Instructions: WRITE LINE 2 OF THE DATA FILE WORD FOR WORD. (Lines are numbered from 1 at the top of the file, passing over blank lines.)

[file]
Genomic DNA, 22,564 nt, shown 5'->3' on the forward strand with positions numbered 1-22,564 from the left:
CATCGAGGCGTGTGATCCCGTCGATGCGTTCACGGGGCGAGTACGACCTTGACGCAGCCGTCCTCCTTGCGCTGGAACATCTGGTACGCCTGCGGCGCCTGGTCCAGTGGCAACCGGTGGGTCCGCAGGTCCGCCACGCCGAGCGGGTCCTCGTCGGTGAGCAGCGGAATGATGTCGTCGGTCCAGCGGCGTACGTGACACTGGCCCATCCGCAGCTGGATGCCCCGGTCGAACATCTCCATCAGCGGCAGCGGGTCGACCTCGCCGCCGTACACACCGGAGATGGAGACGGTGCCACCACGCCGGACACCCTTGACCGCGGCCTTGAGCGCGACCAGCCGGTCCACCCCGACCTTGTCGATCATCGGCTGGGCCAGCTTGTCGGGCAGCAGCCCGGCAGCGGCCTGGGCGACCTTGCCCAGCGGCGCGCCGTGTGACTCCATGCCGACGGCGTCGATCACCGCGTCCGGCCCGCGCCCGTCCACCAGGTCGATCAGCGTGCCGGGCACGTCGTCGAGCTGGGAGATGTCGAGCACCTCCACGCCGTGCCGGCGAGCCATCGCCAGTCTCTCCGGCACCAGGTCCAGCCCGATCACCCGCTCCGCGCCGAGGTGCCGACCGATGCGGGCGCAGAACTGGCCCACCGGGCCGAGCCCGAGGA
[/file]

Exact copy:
CATCGAGGCGTGTGATCCCGTCGATGCGTTCACGGGGCGAGTACGACCTTGACGCAGCCGTCCTCCTTGCGCTGGAACATCTGGTACGCCTGCGGCGCCTGGTCCAGTGGCAACCGGTGGGTCCGCAGGTCCGCCACGCCGAGCGGGTCCTCGTCGGTGAGCAGCGGAATGATGTCGTCGGTCCAGCGGCGTACGTGACACTGGCCCATCCGCAGCTGGATGCCCCGGTCGAACATCTCCATCAGCGGCAGCGGGTCGACCTCGCCGCCGTACACACCGGAGATGGAGACGGTGCCACCACGCCGGACACCCTTGACCGCGGCCTTGAGCGCGACCAGCCGGTCCACCCCGACCTTGTCGATCATCGGCTGGGCCAGCTTGTCGGGCAGCAGCCCGGCAGCGGCCTGGGCGACCTTGCCCAGCGGCGCGCCGTGTGACTCCATGCCGACGGCGTCGATCACCGCGTCCGGCCCGCGCCCGTCCACCAGGTCGATCAGCGTGCCGGGCACGTCGTCGAGCTGGGAGATGTCGAGCACCTCCACGCCGTGCCGGCGAGCCATCGCCAGTCTCTCCGGCACCAGGTCCAGCCCGATCACCCGCTCCGCGCCGAGGTGCCGACCGATGCGGGCGCAGAACTGGCCCACCGGGCCGAGCCCGAGGA